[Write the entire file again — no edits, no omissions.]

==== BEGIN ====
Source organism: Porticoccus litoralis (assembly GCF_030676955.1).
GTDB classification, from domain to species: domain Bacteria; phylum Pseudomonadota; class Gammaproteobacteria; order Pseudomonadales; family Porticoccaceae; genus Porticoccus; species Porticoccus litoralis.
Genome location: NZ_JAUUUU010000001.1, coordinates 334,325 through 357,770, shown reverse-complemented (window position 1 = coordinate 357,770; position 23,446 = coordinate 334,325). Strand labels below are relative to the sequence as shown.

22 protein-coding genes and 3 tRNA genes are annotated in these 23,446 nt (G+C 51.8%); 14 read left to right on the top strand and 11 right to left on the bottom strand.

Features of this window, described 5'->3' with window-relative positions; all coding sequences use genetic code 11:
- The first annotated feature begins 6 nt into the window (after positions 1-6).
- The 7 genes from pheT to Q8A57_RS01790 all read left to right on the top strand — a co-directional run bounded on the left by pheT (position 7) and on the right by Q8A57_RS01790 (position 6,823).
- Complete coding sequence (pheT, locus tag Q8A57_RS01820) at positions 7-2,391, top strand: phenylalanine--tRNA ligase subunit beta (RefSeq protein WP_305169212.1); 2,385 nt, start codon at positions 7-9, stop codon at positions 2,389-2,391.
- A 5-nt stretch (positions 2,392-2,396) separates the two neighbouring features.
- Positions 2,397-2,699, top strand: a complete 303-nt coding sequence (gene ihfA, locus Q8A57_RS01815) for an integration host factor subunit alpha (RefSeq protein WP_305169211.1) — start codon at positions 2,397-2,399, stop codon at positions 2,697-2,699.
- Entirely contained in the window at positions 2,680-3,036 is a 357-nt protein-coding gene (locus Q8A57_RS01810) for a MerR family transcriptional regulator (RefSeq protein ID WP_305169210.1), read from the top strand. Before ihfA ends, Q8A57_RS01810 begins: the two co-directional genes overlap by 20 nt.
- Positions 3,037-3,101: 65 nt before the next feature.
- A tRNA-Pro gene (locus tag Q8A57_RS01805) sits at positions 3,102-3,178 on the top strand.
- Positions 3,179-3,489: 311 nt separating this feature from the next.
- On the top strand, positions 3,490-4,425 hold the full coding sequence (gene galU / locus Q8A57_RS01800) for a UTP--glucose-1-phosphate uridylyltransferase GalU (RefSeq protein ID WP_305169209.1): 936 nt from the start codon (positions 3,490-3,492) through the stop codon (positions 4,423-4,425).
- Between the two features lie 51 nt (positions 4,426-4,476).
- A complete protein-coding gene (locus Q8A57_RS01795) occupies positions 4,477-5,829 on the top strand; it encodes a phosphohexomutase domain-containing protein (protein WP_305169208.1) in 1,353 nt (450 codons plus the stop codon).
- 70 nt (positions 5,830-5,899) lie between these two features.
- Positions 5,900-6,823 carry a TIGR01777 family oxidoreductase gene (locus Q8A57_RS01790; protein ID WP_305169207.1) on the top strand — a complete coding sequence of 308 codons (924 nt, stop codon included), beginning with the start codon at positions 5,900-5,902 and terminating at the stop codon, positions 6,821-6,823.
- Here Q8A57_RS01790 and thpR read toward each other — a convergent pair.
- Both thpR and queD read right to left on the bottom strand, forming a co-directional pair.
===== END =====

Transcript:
Source organism: Porticoccus litoralis (assembly GCF_030676955.1).
GTDB classification, from domain to species: domain Bacteria; phylum Pseudomonadota; class Gammaproteobacteria; order Pseudomonadales; family Porticoccaceae; genus Porticoccus; species Porticoccus litoralis.
Genome location: NZ_JAUUUU010000001.1, coordinates 334,325 through 357,770, shown reverse-complemented (window position 1 = coordinate 357,770; position 23,446 = coordinate 334,325). Strand labels below are relative to the sequence as shown.

22 protein-coding genes and 3 tRNA genes are annotated in these 23,446 nt (G+C 51.8%); 14 read left to right on the top strand and 11 right to left on the bottom strand.

Features of this window, described 5'->3' with window-relative positions; all coding sequences use genetic code 11:
- The first annotated feature begins 6 nt into the window (after positions 1-6).
- The 7 genes from pheT to Q8A57_RS01790 all read left to right on the top strand — a co-directional run bounded on the left by pheT (position 7) and on the right by Q8A57_RS01790 (position 6,823).
- Complete coding sequence (pheT, locus tag Q8A57_RS01820) at positions 7-2,391, top strand: phenylalanine--tRNA ligase subunit beta (RefSeq protein WP_305169212.1); 2,385 nt, start codon at positions 7-9, stop codon at positions 2,389-2,391.
- A 5-nt stretch (positions 2,392-2,396) separates the two neighbouring features.
- Positions 2,397-2,699, top strand: a complete 303-nt coding sequence (gene ihfA, locus Q8A57_RS01815) for an integration host factor subunit alpha (RefSeq protein WP_305169211.1) — start codon at positions 2,397-2,399, stop codon at positions 2,697-2,699.
- Entirely contained in the window at positions 2,680-3,036 is a 357-nt protein-coding gene (locus Q8A57_RS01810) for a MerR family transcriptional regulator (RefSeq protein ID WP_305169210.1), read from the top strand. Before ihfA ends, Q8A57_RS01810 begins: the two co-directional genes overlap by 20 nt.
- Positions 3,037-3,101: 65 nt before the next feature.
- A tRNA-Pro gene (locus tag Q8A57_RS01805) sits at positions 3,102-3,178 on the top strand.
- Positions 3,179-3,489: 311 nt separating this feature from the next.
- On the top strand, positions 3,490-4,425 hold the full coding sequence (gene galU / locus Q8A57_RS01800) for a UTP--glucose-1-phosphate uridylyltransferase GalU (RefSeq protein ID WP_305169209.1): 936 nt from the start codon (positions 3,490-3,492) through the stop codon (positions 4,423-4,425).
- Between the two features lie 51 nt (positions 4,426-4,476).
- A complete protein-coding gene (locus Q8A57_RS01795) occupies positions 4,477-5,829 on the top strand; it encodes a phosphohexomutase domain-containing protein (protein WP_305169208.1) in 1,353 nt (450 codons plus the stop codon).
- 70 nt (positions 5,830-5,899) lie between these two features.
- Positions 5,900-6,823 carry a TIGR01777 family oxidoreductase gene (locus Q8A57_RS01790; protein ID WP_305169207.1) on the top strand — a complete coding sequence of 308 codons (924 nt, stop codon included), beginning with the start codon at positions 5,900-5,902 and terminating at the stop codon, positions 6,821-6,823.
- Here Q8A57_RS01790 and thpR read toward each other — a convergent pair.
- Both thpR and queD read right to left on the bottom strand, forming a co-directional pair.